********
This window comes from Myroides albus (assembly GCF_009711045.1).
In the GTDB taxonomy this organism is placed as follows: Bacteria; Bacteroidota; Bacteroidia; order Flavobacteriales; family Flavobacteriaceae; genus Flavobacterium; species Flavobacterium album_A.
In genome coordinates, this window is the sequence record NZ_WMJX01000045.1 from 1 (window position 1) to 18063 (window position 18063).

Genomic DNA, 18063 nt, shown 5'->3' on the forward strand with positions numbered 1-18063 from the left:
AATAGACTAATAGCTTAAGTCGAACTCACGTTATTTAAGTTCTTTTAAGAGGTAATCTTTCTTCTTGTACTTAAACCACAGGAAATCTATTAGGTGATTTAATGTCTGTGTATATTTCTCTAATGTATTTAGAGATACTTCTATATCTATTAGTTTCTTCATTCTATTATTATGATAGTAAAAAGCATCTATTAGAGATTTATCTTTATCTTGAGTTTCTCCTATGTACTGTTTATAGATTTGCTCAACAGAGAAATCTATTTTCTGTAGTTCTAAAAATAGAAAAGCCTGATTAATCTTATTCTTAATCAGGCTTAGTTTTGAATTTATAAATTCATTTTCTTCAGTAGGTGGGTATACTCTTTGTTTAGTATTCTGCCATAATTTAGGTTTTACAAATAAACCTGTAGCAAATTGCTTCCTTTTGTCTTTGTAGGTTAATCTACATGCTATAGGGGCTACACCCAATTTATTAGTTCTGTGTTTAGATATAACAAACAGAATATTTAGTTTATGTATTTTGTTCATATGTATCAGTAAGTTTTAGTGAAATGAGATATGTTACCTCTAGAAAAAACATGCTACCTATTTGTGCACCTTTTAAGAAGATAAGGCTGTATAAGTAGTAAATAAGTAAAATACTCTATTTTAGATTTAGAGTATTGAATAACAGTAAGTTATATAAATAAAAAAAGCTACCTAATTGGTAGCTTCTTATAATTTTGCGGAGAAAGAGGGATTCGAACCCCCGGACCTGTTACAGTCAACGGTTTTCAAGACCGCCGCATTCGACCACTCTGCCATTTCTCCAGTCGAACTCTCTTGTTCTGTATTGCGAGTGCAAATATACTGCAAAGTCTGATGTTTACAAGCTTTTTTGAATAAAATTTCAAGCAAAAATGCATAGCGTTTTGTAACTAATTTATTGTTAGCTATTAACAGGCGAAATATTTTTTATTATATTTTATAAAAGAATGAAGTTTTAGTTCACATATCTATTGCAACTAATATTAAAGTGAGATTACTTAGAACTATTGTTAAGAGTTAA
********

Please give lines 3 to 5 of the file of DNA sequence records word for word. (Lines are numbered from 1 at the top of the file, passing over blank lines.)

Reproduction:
In genome coordinates, this window is the sequence record NZ_WMJX01000045.1 from 1 (window position 1) to 18063 (window position 18063).

Genomic DNA, 18063 nt, shown 5'->3' on the forward strand with positions numbered 1-18063 from the left:
AATAGACTAATAGCTTAAGTCGAACTCACGTTATTTAAGTTCTTTTAAGAGGTAATCTTTCTTCTTGTACTTAAACCACAGGAAATCTATTAGGTGATTTAATGTCTGTGTATATTTCTCTAATGTATTTAGAGATACTTCTATATCTATTAGTTTCTTCATTCTATTATTATGATAGTAAAAAGCATCTATTAGAGATTTATCTTTATCTTGAGTTTCTCCTATGTACTGTTTATAGATTTGCTCAACAGAGAAATCTATTTTCTGTAGTTCTAAAAATAGAAAAGCCTGATTAATCTTATTCTTAATCAGGCTTAGTTTTGAATTTATAAATTCATTTTCTTCAGTAGGTGGGTATACTCTTTGTTTAGTATTCTGCCATAATTTAGGTTTTACAAATAAACCTGTAGCAAATTGCTTCCTTTTGTCTTTGTAGGTTAATCTACATGCTATAGGGGCTACACCCAATTTATTAGTTCTGTGTTTAGATATAACAAACAGAATATTTAGTTTATGTATTTTGTTCATATGTATCAGTAAGTTTTAGTGAAATGAGATATGTTACCTCTAGAAAAAACATGCTACCTATTTGTGCACCTTTTAAGAAGATAAGGCTGTATAAGTAGTAAATAAGTAAAATACTCTATTTTAGATTTAGAGTATTGAATAACAGTAAGTTATATAAATAAAAAAAGCTACCTAATTGGTAGCTTCTTATAATTTTGCGGAGAAAGAGGGATTCGAACCCCCGGACCTGTTACAGTCAACGGTTTTCAAGACCGCCGCATTCGACCACTCTGCCATTTCTCCAGTCGAACTCTCTTGTTCTGTATTGCGAGTGCAAATATACTGCAAAGTCTGATGTTTACAAGCTTTTTTGAATAAAATTTCAAGCAAAAATGCATAGCGTTTTGTAACTAATTTATTGTTAGCTATTAACAGGCGAAATATTTTTTATTATATTTTATAAAAGAATGAAGTTTTAGTTCACATATCTATTGCAACTAATATTAAAGTGAGATTACTTAGAACTATTGTTAAGAGTTAA